Shimamoto said his inspiration for the burger came from a traditional Japanese dish that uses pork instead of beef. According to NPR, Shimamoto is testing out the idea for a full ramen burger-themed restaurant.
“I wanted do something with beef. I grew up loving ramen, and I grew up loving burgers,” he said, adding that he only uses fresh ramen noodles from supplier Sun Noodle in New Jersey–not that instant stuff you buy in the supermarket.
Shimamoto debuted the Shoyu Ramen Burger at the Brooklyn Smorgasburg food festival on Aug. 3, where he quickly sold out of his 150 burgers at $8 apiece.
The Post notes the following weekend he was there again. Soon a long-cronut-wait-like line formed with about 500 people waiting in the rain to get a taste of the new burger. About 350 burgers were sold that day.
And if a Ramen Burger doesn’t ignite your Asian Fusion appetite, how about a burger creation from a Chinese ex-pat restaurateur who teamed up with a chef from a Vietnamese refugee camp to open Nom Nom Burger, an Asian-flavored burger joint in Charlotte, North Carolina.
Nom Nom Burger has many offerings, but their signature dish is the Nom Nom burger, made with a beef patty glazed with teriyaki sauce, a thick slab of provolone cheese, sautéed shiitake mushrooms, caramelized white onions rings and ginger orange marmalade.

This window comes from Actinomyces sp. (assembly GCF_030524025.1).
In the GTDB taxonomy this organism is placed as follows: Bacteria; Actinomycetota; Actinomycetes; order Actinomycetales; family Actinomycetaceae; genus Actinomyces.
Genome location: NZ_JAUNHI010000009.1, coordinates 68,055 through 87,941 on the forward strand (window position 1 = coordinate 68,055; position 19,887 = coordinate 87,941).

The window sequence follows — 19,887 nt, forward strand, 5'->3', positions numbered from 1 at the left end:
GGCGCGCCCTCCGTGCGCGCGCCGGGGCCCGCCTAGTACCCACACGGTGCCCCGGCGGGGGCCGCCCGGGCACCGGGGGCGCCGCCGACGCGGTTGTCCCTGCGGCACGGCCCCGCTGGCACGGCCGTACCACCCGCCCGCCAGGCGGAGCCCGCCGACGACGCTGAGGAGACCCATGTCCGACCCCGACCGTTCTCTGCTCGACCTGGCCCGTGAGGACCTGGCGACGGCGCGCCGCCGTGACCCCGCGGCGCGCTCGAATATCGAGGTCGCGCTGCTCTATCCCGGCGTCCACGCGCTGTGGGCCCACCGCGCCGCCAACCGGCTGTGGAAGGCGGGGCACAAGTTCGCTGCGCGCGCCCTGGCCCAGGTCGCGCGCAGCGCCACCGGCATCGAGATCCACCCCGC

In fact, our well-traveled FriendsEAT co-founders Blanca Valbuena and Antonio Evans were recently there, and Blanca described her experience:
NOM NOM Burger is located in a strip mall (as many restaurants in Charlotte are). I expected a mere burger place, but when I opened the menu, to my surprise…I was presented with a Korean-American (really more Pan-Asian-American) menu.
On the menu were items such as a Kalbi Burger (ground beef, Kalbi marinade, kimchi, fried egg, sesame roasted nori, with a spicy aioli), a bahn mi (grilled chicken, lemongrass and curri aioli, pork pâté, Asian slaw, pickled veggies, fresh herbs, jalapeños, and NOM NOM sauce), and a Peking duck sandwich (Peking seasoned duck, pork belly, cilantro, scallions, cucumber, hoisin sauce, served on mini lotus buns).
Antonio opted for the NOM NOM burger ($10). My sandwich was delicious, his was better. Imagine biting into incredibly juicy ground beef patties that are glazed with homemade teriyaki sauce.
There was provolone cheese and sautéed shiitake mushrooms for a touch of umami, and caramelized onions with a ginger orange marmalade. I took a bite, then asked for another, and soon Antonio found himself fighting me off from eating his lunch.
You can read the rest of Blanca’s review of Nom Nom Burger here.